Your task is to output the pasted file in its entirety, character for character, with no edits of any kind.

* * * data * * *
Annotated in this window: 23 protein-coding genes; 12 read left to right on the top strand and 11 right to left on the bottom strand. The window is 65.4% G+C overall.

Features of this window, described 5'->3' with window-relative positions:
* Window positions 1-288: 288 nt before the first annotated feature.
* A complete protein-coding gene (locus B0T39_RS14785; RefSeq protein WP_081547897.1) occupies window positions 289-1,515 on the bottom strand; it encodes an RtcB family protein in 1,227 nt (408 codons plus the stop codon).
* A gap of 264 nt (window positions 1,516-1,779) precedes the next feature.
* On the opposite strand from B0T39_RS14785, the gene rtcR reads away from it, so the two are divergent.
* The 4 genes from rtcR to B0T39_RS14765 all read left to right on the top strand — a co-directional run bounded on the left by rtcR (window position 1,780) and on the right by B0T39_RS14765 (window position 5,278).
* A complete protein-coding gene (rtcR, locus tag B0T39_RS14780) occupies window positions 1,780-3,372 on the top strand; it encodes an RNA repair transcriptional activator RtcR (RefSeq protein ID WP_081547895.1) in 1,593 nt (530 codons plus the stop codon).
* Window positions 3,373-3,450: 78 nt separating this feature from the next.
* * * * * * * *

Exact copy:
Annotated in this window: 23 protein-coding genes; 12 read left to right on the top strand and 11 right to left on the bottom strand. The window is 65.4% G+C overall.

Features of this window, described 5'->3' with window-relative positions:
* Window positions 1-288: 288 nt before the first annotated feature.
* A complete protein-coding gene (locus B0T39_RS14785; RefSeq protein WP_081547897.1) occupies window positions 289-1,515 on the bottom strand; it encodes an RtcB family protein in 1,227 nt (408 codons plus the stop codon).
* A gap of 264 nt (window positions 1,516-1,779) precedes the next feature.
* On the opposite strand from B0T39_RS14785, the gene rtcR reads away from it, so the two are divergent.
* The 4 genes from rtcR to B0T39_RS14765 all read left to right on the top strand — a co-directional run bounded on the left by rtcR (window position 1,780) and on the right by B0T39_RS14765 (window position 5,278).
* A complete protein-coding gene (rtcR, locus tag B0T39_RS14780) occupies window positions 1,780-3,372 on the top strand; it encodes an RNA repair transcriptional activator RtcR (RefSeq protein ID WP_081547895.1) in 1,593 nt (530 codons plus the stop codon).
* Window positions 3,373-3,450: 78 nt separating this feature from the next.